Gene mutation resulting in skin cancer identified
The genome-wide research for genes involved in cancer has revealed that mutations in a single gene are to be blamed for the most malignant melanomas -- the deadliest form of skin cancer. The discovery was made by researchers involved in the cancer genome project of the Cambridge-based Sanger Institute. They discovered that the gene called braf, which controls the growth of cells, was mutated in 66 per cent of malignant melanomas and 10 per cent of colon cancer patients surveyed.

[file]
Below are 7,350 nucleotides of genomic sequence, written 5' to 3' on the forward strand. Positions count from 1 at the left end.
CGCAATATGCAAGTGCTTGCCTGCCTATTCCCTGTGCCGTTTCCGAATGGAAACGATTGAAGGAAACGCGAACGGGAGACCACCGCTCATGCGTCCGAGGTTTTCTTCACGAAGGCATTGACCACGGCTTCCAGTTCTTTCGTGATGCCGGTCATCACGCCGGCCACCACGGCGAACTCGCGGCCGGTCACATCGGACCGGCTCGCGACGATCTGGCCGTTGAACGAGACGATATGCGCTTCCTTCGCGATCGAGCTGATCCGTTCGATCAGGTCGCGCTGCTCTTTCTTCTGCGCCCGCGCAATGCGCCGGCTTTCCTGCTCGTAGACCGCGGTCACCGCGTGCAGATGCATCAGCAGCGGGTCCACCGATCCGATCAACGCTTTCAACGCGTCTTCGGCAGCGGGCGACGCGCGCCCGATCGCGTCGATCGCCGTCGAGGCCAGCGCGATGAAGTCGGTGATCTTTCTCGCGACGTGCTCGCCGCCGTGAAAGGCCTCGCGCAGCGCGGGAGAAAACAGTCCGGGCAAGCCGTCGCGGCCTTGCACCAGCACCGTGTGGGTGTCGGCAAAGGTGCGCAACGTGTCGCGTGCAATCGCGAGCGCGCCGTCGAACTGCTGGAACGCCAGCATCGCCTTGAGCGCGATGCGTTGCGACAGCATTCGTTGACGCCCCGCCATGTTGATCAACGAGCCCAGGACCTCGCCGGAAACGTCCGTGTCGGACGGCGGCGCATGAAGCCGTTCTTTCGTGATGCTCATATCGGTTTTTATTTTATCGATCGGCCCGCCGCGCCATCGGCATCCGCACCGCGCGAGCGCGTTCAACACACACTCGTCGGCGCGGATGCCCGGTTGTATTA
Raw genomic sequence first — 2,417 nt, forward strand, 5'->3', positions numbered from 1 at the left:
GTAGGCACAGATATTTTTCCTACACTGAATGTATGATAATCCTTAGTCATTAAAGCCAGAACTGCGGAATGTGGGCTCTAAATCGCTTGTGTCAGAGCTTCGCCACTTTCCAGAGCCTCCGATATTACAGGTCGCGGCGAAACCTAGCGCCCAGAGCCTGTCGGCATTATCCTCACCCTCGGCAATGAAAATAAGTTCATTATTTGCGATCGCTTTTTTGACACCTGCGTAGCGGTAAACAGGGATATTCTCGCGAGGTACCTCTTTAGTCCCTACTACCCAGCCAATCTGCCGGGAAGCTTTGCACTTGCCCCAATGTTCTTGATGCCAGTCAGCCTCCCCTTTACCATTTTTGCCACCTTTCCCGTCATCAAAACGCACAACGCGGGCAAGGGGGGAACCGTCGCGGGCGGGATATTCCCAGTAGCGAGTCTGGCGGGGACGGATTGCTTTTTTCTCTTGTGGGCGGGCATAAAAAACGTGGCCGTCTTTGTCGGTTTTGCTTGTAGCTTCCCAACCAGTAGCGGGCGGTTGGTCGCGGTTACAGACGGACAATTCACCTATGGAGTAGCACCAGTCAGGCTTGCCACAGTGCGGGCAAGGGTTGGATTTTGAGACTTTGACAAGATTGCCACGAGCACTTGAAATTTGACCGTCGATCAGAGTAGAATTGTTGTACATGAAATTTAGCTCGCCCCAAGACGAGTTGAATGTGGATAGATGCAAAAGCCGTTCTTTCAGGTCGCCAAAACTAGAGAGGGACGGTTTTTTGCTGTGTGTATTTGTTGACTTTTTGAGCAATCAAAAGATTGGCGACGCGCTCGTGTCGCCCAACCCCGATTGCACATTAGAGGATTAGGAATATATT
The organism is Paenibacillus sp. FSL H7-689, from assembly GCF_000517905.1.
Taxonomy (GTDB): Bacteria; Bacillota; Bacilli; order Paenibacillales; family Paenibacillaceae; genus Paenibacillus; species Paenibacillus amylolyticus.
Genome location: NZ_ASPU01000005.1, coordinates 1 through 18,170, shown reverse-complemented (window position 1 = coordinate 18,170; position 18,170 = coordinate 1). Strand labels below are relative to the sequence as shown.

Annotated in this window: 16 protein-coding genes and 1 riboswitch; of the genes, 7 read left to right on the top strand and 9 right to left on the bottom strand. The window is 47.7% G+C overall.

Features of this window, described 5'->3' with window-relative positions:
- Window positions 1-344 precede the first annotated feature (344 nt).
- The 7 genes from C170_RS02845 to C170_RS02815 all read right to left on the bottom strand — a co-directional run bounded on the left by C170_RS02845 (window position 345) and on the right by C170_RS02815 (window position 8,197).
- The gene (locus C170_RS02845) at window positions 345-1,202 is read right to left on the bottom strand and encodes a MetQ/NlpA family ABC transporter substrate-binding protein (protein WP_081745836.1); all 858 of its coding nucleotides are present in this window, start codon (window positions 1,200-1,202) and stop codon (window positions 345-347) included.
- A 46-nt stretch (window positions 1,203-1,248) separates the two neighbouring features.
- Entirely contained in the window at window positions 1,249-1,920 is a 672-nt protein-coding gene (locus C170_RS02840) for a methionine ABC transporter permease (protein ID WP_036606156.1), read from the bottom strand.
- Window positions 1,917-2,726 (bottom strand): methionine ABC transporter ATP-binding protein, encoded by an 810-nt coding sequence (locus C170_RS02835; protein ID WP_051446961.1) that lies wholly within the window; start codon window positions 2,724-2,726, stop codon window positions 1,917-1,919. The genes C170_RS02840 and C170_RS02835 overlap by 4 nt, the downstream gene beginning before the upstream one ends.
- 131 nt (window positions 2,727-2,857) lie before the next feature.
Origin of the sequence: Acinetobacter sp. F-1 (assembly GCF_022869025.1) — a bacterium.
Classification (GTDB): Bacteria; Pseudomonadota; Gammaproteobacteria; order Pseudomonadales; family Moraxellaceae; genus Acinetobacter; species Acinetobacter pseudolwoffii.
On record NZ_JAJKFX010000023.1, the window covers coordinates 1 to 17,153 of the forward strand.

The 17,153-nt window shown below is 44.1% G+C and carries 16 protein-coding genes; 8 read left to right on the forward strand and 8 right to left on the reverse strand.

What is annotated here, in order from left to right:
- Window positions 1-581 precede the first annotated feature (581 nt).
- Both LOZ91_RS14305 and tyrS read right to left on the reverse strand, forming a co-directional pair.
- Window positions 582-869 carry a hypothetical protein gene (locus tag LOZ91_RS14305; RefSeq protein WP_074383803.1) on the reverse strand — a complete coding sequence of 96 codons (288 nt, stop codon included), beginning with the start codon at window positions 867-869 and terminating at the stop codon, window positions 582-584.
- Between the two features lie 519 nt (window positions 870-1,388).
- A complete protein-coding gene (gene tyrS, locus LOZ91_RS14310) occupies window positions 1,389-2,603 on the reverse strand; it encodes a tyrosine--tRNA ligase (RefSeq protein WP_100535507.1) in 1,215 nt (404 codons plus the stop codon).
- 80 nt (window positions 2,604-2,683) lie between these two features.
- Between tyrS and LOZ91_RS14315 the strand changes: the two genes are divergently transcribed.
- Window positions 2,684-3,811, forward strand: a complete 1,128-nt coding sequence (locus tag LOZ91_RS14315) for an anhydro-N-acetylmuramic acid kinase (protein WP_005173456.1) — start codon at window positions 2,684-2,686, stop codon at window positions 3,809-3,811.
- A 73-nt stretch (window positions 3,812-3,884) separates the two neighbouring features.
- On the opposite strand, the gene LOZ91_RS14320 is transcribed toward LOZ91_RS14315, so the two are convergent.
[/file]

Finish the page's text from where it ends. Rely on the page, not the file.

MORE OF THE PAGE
The mutation switches braf on permanently, so it continuously signals cells to grow. "We have already started searching for drugs that will switch it back off," says Mike Stratton, co-director of the project. Such drugs should stop the growth of malignant melanomas, which account for almost all deaths from skin tumours. "I hope that over the next five years the project would identify majority of genes involved in most common cancers," says Mike Dexter, director of the Wellcome Trust, which is funding the project.
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